In a conference call with Democratic governors on Friday, President Biden repeated his demand that the Senate eliminate the filibuster — or failing that, carve out an exception to it — to enable the Democrat-controlled Congress to codify abortion rights into federal law.
Bad-mouthing his country abroad — which Democratic presidents seem to take perverse delight in doing — at the NATO summit in Madrid a day earlier, Mr. Biden on Thursday condemned the Supreme Court’s June 24 decision to overturn Roe v. Wade, the 1973 ruling that legalized abortion nationwide.
“We have to codify Roe v. Wade in the law, and the way to do that, is to make sure that Congress votes to do that,” he said.
Mr. Biden, who will turn 80 in November, perhaps can blame a “senior moment” for his inability to remember back to 2013, but Senate Democrats who were there at the time obviously learned nothing from then-Majority Leader Harry Reid’s detonating the “nuclear option” and having it blow up in their faces.
Let’s refresh their collective memories. Mr. Reid, Nevada Democrat, orchestrated the elimination of the Senate filibuster on nominations of federal district court and appeals court judges so his party could ram through then-President Barack Obama’s radical left-wing judicial nominees over the objections of Senate Republicans.
Sen. Mitch McConnell, then, and currently, the minority leader, warned Democrats at the time that it would be a Pyrrhic victory and a short-lived one at that.
“You’ll regret this, and you might regret it even sooner than you might think,” the Kentucky Republican said prophetically. After Republicans recaptured the Senate and Donald Trump became president, they took the “nuclear option” to its logical next step, abolishing the filibuster on Supreme Court nominees, stripping Democrats of their ability to block Mr. Trump’s three high court picks.
Thanks in no small part to Mr. Reid’s shortsighted, partisan power grab, Justices Neil M. Gorsuch, Brett M. Kavanaugh, and Amy Coney Barrett are on the bench today. Their votes in Dobbs v. Jackson Women’s Health Organization resulted in Roe being overturned.
The Democrats would have you believe that it’s just the pre-June 24 status quo ante on abortion rights they want to restore. That’s a lie. The abortion-rights bill they would pass if they were able to gut the filibuster — the euphemistically named Women’s Health Protection Act of 2022 — goes far beyond that.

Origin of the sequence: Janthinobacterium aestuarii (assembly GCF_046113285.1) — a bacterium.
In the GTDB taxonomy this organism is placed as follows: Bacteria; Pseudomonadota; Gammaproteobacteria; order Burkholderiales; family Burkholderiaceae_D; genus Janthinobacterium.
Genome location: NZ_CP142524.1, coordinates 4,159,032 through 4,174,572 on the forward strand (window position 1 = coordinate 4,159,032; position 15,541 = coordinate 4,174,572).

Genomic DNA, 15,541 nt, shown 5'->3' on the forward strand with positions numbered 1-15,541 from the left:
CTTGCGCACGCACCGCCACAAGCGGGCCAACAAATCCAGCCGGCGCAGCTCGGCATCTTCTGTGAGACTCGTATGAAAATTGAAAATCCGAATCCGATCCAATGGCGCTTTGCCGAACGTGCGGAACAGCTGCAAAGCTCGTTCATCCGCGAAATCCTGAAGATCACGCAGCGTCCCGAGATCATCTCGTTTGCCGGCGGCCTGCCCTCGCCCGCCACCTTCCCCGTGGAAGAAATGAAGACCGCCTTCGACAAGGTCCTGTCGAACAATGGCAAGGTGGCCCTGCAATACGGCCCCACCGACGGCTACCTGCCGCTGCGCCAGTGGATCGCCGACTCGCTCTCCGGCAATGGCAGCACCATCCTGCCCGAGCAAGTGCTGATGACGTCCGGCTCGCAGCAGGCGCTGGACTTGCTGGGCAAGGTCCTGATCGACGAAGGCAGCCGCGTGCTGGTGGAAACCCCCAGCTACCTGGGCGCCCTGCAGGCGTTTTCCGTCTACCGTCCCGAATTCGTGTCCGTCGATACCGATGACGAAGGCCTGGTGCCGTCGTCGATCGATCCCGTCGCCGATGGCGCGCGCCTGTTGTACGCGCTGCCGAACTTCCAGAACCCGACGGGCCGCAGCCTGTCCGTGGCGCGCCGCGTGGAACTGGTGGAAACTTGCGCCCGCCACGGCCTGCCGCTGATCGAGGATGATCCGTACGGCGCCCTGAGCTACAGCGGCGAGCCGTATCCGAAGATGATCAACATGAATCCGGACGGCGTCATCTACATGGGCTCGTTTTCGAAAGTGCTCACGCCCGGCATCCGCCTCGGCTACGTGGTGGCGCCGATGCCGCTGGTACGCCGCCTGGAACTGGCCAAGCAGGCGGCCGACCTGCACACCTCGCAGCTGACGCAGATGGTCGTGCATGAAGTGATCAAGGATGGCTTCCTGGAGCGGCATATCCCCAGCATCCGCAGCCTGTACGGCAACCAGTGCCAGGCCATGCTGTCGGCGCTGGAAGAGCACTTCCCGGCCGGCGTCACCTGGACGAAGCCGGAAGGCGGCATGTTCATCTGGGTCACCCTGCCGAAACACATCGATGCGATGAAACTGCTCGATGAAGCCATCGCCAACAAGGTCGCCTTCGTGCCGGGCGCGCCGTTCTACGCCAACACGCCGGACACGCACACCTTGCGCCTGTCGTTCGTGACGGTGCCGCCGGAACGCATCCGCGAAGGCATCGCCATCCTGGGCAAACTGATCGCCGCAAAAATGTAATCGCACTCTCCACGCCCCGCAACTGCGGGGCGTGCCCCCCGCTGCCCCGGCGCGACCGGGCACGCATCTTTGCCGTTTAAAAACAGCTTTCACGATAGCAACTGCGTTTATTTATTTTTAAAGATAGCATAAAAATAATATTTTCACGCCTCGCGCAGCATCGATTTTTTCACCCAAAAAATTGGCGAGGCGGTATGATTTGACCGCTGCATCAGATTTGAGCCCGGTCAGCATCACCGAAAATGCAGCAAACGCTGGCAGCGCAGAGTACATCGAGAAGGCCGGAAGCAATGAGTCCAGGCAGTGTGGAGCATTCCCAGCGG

That radical legislation would outlaw virtually all existing federal- and state-level abortion restrictions, including informed-consent and conscience-protection laws; bans on taxpayer funding for abortions, such as the long-standing Hyde Amendment; and even parental notification and consent laws governing minors’ abortions.
Democrats who are targeting the filibuster for extinction should be careful what they wish for, in what would amount to a version 2.0 of the “nuclear option.”
If they were to somehow force a filibuster “carve-out” for abortion rights, there would be nothing to prevent the next Republican president and GOP-led Congress in 2025 from passing similar carve-outs for, say, the repeal of Obamacare, or for nationwide school choice or mandatory voter IDs.
Likewise, most of the same Senate Democrats now champing at the bit to abolish the filibuster joined a bipartisan effort to preserve it as recently as 2017, when it was Mr. Trump who was calling for its abolition — because they were using it to thwart his agenda.
Despite her support for abortion rights, Sen. Kyrsten Sinema’s office said the Arizona Democrat continues to oppose eliminating the 60-vote requirement for ending a filibuster, pointing to a June 2021 Washington Post op-ed in which she wrote: “The filibuster compels moderation and helps protect the country from wild swings between opposing policy poles.”
Ms. Sinema wasn’t even in the Senate in 2013, but she clearly learned the lesson of the fallout from the “nuclear option,” even if it was lost on Mr. Biden and almost all of herSenate Democratic colleagues.
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